Delaware Labor & Employment Law Update: For Now, Employers Are Not Required to Post the NLRB Notice Poster
April 20, 2012
Publication| Labor & Employment
In August 2011, Richards, Layton & Finger posted a Delaware Labor and Employment Law Update about the National Labor Relations Board (NLRB) rule requiring virtually all private sector employers to post a notice informing employees of their rights under the National Labor Relations Act (NLRA) by November 14, 2011. However, the D.C. Circuit Court has temporarily blocked the NLRB from requiring employers to post the notice.
In October 2011, the NLRB announced that the original posting deadline for the rights notice would be extended to January 31, 2012. Then in December 2011, the NLRB again extended the deadline until April 30, 2012, due to continuing legal challenges surrounding the NLRB’s authority to require employers to post the notices in their workplaces. In March 2012, the D.C. District Court upheld the notice requirement, but in April 2012, the South Carolina District Court found that the NLRB did not have authority to issue the notice requirement.
In light of conflicting decisions at the district court level, on April 17, 2012, the D.C. Circuit Court issued a ruling temporarily blocking the NLRB from requiring employers to post the notice, at least until the resolution of an appeal. The NLRB has also announced that its regional offices will not implement the notice requirement pending the resolution of the issues before the Court.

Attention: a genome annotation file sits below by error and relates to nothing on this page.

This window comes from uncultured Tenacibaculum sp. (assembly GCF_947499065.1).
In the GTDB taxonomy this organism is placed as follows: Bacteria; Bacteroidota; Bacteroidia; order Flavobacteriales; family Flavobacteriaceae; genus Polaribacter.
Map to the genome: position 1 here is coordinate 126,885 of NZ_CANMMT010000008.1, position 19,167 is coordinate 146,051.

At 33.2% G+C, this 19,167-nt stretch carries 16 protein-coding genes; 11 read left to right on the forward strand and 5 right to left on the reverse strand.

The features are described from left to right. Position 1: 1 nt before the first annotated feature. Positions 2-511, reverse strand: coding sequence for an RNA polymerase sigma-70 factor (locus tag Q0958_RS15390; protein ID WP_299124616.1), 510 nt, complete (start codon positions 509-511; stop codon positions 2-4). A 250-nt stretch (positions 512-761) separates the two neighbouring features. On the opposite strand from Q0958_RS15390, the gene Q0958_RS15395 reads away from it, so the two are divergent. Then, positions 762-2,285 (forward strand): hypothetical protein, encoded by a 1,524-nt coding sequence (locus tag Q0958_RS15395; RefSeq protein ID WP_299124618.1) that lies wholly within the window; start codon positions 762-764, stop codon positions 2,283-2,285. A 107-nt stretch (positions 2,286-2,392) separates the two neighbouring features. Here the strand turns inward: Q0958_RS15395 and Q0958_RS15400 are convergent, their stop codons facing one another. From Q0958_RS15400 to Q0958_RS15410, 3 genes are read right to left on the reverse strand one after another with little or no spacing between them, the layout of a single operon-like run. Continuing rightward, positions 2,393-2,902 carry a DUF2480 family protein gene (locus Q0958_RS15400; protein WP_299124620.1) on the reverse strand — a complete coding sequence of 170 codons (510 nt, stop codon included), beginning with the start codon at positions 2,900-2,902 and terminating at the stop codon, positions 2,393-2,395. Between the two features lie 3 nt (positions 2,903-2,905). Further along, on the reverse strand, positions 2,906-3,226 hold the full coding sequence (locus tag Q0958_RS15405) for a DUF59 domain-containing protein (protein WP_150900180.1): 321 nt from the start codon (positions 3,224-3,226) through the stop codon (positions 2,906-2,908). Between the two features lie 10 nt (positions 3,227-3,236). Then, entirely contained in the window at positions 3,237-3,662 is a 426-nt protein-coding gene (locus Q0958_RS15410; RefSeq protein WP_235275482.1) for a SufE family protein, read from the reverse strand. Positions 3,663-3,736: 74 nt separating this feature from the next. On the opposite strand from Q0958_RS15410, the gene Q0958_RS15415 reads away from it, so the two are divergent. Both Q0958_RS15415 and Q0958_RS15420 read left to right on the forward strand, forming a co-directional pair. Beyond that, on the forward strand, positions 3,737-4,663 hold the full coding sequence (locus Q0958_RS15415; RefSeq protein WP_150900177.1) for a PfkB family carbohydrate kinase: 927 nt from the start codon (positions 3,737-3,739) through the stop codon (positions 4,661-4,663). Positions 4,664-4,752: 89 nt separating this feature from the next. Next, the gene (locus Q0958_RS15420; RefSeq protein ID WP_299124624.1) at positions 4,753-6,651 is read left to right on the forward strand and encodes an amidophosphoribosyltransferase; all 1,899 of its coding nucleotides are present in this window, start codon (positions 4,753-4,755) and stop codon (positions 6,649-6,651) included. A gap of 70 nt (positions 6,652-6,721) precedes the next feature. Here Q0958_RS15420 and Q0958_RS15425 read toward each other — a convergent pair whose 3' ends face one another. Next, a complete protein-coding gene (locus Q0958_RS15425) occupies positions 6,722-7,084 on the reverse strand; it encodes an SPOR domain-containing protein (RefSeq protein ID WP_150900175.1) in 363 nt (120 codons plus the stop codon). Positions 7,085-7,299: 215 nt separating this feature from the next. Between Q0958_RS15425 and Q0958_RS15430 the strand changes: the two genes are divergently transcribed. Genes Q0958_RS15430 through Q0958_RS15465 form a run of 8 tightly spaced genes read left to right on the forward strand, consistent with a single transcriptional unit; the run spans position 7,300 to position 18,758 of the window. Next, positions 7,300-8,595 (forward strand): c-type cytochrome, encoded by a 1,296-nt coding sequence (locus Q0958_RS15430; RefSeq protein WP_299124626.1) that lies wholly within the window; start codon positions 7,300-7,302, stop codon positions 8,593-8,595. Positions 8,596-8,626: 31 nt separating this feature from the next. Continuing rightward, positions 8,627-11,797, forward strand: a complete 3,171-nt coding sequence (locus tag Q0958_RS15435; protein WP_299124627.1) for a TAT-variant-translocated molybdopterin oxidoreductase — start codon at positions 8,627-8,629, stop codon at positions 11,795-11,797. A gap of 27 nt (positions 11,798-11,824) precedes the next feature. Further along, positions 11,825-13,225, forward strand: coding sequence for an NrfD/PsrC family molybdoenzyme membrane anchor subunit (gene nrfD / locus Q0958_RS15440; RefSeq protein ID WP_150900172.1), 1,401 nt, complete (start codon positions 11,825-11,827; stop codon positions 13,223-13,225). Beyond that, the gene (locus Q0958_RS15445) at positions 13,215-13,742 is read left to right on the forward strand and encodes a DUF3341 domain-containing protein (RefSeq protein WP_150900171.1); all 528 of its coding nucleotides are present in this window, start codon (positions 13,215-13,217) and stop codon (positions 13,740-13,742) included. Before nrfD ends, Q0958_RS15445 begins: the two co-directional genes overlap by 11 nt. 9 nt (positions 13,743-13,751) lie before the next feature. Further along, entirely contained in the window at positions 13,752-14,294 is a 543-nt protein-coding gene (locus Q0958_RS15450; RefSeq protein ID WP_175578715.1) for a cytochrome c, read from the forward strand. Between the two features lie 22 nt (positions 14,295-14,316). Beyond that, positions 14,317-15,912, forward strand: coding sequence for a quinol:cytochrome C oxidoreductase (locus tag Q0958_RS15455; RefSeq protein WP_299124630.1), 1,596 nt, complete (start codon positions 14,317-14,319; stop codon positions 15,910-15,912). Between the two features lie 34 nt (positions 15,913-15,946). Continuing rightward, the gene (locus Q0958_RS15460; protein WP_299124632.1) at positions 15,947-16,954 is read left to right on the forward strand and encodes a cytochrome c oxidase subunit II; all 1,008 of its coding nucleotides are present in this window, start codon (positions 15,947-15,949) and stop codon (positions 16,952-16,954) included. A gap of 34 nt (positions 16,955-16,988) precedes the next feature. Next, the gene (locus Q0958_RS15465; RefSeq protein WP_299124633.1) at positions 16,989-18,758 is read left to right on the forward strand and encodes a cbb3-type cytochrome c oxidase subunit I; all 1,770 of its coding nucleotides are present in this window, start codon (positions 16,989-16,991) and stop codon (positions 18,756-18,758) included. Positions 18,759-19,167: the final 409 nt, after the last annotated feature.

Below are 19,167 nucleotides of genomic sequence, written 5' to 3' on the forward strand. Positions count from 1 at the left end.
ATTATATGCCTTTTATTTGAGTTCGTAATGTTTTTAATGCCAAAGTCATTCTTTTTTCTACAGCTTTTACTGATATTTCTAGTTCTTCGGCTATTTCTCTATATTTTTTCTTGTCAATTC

Our original summary of the posting rule is below.
New Mandatory Posting Requirements for Employers
On August 30, 2011, the NLRB issued a final rule that requires all employers subject to the NLRB’s jurisdiction to post a notice informing employees of their rights under the NLRA. The rule becomes effective on November 14, 2011, and applies to virtually all private sector employers, even if their workforces are not unionized and even if they are not federal contractors.
The notice essentially outlines the NLRA and informs employees of their right to act together to improve wages and working conditions, to form, join and assist a union, and to bargain collectively with their employer, as well as to refrain from any of these activities. The notice also includes information regarding how an employee can report unlawful conduct by their employer.
The notice can be downloaded from the NLRB website at https://www.nlrb.gov and will also be provided at no charge by the NLRB regional offices on or before November 1. Translated versions will also be available and must be posted at workplaces where at least 20 percent of the employees are not proficient in English. Employers will also be required to post the notice on an intranet or internet site if personnel rules and policies are customarily posted there. Failure to post the notice may be deemed an unfair labor practice, may be evidence of unlawful motivation in a discharge case, and may toll the six-month statute of limitations for filing charges claiming violations of the NLRA.
Employers should be sure to take the necessary steps to comply with this new notice requirement by the November 14 deadline [now temporarily suspended pending the resolution of an appeal]. For more information on compliance, please contact a Richards, Layton & Finger attorney.